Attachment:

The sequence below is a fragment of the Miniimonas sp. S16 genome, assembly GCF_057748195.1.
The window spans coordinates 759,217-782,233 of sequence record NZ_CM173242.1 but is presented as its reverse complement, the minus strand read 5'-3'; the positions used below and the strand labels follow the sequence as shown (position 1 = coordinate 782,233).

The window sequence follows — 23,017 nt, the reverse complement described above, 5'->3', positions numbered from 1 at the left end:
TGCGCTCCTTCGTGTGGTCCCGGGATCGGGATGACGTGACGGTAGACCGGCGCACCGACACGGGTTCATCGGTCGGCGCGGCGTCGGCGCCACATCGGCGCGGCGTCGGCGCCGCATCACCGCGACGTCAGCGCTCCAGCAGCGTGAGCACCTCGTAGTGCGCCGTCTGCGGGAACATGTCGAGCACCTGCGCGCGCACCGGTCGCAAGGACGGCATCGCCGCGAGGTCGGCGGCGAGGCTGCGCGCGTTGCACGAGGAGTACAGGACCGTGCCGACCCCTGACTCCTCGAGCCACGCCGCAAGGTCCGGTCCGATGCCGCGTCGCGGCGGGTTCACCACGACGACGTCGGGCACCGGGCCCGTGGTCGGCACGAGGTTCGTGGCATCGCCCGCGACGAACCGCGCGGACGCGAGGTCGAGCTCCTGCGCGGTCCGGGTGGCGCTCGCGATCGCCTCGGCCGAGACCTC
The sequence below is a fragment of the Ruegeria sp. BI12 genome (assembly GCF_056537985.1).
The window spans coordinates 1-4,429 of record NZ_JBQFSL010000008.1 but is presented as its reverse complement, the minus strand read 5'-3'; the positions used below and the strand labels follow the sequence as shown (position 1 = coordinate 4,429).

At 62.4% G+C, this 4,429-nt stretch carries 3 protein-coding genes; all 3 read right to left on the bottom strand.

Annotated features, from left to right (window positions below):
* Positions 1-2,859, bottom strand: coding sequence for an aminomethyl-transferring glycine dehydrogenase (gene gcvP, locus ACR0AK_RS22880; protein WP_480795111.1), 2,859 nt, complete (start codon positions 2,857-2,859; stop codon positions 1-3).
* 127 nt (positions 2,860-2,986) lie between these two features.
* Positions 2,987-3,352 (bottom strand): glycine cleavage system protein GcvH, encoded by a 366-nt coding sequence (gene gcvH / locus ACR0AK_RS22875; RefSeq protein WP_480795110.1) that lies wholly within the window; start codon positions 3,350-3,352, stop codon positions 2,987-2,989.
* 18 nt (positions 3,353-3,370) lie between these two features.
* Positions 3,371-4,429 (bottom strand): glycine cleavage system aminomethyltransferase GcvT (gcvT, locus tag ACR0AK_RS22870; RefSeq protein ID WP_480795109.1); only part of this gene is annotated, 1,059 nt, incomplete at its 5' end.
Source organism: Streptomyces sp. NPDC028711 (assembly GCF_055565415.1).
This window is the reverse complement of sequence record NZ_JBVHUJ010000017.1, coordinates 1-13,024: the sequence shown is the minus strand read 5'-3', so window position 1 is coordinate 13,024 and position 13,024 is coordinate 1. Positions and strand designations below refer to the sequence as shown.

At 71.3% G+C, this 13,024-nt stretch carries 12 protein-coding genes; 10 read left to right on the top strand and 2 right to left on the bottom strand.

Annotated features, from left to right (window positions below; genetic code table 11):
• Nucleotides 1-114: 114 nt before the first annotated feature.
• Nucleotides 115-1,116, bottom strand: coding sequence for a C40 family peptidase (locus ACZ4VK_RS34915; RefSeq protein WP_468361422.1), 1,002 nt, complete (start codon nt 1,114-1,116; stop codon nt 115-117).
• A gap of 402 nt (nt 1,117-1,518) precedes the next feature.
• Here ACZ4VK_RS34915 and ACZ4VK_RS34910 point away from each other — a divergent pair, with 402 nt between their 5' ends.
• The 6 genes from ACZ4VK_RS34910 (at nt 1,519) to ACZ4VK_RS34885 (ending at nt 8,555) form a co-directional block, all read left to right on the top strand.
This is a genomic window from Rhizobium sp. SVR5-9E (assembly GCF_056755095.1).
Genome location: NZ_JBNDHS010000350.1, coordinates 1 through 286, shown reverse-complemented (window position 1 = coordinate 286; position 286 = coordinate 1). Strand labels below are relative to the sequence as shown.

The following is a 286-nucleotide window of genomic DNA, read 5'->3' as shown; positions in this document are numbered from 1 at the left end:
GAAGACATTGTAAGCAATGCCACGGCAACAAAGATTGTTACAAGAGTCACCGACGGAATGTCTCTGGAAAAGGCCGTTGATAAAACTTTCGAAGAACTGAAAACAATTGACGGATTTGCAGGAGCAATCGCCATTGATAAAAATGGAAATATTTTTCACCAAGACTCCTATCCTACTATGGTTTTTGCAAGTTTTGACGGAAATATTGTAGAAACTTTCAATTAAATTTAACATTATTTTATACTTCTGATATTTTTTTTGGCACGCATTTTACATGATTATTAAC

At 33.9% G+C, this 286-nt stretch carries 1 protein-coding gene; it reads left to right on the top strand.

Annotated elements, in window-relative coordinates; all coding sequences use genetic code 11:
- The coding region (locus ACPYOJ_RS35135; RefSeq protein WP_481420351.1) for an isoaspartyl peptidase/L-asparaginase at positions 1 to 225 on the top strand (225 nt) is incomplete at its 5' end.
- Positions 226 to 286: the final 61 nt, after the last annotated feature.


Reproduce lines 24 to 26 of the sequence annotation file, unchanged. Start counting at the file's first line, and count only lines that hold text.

Genome location: NZ_JBNDHS010000350.1, coordinates 1 through 286, shown reverse-complemented (window position 1 = coordinate 286; position 286 = coordinate 1). Strand labels below are relative to the sequence as shown.

The following is a 286-nucleotide window of genomic DNA, read 5'->3' as shown; positions in this document are numbered from 1 at the left end:
GAAGACATTGTAAGCAATGCCACGGCAACAAAGATTGTTACAAGAGTCACCGACGGAATGTCTCTGGAAAAGGCCGTTGATAAAACTTTCGAAGAACTGAAAACAATTGACGGATTTGCAGGAGCAATCGCCATTGATAAAAATGGAAATATTTTTCACCAAGACTCCTATCCTACTATGGTTTTTGCAAGTTTTGACGGAAATATTGTAGAAACTTTCAATTAAATTTAACATTATTTTATACTTCTGATATTTTTTTTGGCACGCATTTTACATGATTATTAAC